The size of your ring can be whatever suits your needs. I wouldn't go any smaller than 3 feet in diameter, however, or it's just too small to hold much material. Try to keep your layers between 3 and 6 inches thick, otherwise compaction occurs and you won't get good decomposition of the material. For the best results you want an even moisture content throughout the pile. As you build the pile you can add more moisture with a hose, as necessary. Dry leaves will require a lot of water, fresh mowed grass none at all. Kitchen green wastes won't require too much additional moisture either. There are differing thoughts on the necessity of turning the pile. In my experience, you need to turn the pile to have even moisture content as well as aerate for the fastest decomposition and odor free pile. There are die-hards who build it and leave it. If you've got lots of space and time for that, "no touch" piles are fine. If space is at a premium and you have a lot of material to feed through the pile, then turning is the way to go.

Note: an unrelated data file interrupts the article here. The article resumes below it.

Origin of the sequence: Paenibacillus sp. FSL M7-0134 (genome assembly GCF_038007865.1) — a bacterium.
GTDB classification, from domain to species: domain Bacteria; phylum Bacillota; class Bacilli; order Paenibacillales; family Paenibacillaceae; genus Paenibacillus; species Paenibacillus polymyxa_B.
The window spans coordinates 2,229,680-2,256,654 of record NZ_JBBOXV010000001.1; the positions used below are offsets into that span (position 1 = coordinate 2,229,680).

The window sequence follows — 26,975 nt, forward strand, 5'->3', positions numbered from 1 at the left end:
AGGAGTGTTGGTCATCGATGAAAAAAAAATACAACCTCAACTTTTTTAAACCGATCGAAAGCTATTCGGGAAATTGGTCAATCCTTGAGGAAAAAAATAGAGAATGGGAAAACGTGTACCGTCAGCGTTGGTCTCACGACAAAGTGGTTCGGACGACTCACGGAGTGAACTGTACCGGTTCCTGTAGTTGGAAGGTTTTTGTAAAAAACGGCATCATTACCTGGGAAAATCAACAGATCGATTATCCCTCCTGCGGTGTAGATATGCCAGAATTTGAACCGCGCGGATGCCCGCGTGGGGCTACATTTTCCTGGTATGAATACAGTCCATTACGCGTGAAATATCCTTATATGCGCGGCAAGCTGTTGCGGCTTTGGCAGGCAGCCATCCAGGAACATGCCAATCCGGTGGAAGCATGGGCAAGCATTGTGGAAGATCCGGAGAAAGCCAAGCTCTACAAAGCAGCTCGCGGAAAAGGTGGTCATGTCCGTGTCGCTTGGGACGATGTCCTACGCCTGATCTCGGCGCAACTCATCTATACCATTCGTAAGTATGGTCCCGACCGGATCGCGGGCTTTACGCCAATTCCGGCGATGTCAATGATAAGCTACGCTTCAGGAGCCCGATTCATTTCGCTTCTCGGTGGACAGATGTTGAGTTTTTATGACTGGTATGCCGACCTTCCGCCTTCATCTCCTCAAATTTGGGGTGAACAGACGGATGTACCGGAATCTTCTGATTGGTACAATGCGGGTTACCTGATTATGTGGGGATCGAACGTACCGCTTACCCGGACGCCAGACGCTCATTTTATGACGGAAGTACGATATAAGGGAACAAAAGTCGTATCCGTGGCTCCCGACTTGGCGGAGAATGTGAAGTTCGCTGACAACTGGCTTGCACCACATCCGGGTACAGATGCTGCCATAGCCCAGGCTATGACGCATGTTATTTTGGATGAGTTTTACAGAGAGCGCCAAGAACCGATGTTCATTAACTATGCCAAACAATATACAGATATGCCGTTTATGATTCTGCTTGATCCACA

Originally Posted by morcolt
A couple tips:
- Adding soil to the pile will add microbes and good things to help decomposition.
- Adding manure increases the nitrogen content which is vital for decomposition.
- Build your pile to fill your container, then leave it (other than weekly or bi-monthly turning ). If you've got more material, start a new pile. If you keep adding material, you'll never have finished material.
- Compost completes in about 2 to 6 months, depending on conditions. Completed compost can be used as is or screened. The screenings can be used for fertilizing lawns, gardens, and plants. Larger materials can be returned to the bin for further composting.
I suffer from CDO ... Its like OCD, but in alphabetical order, LIKE IT SHOULD BE!!!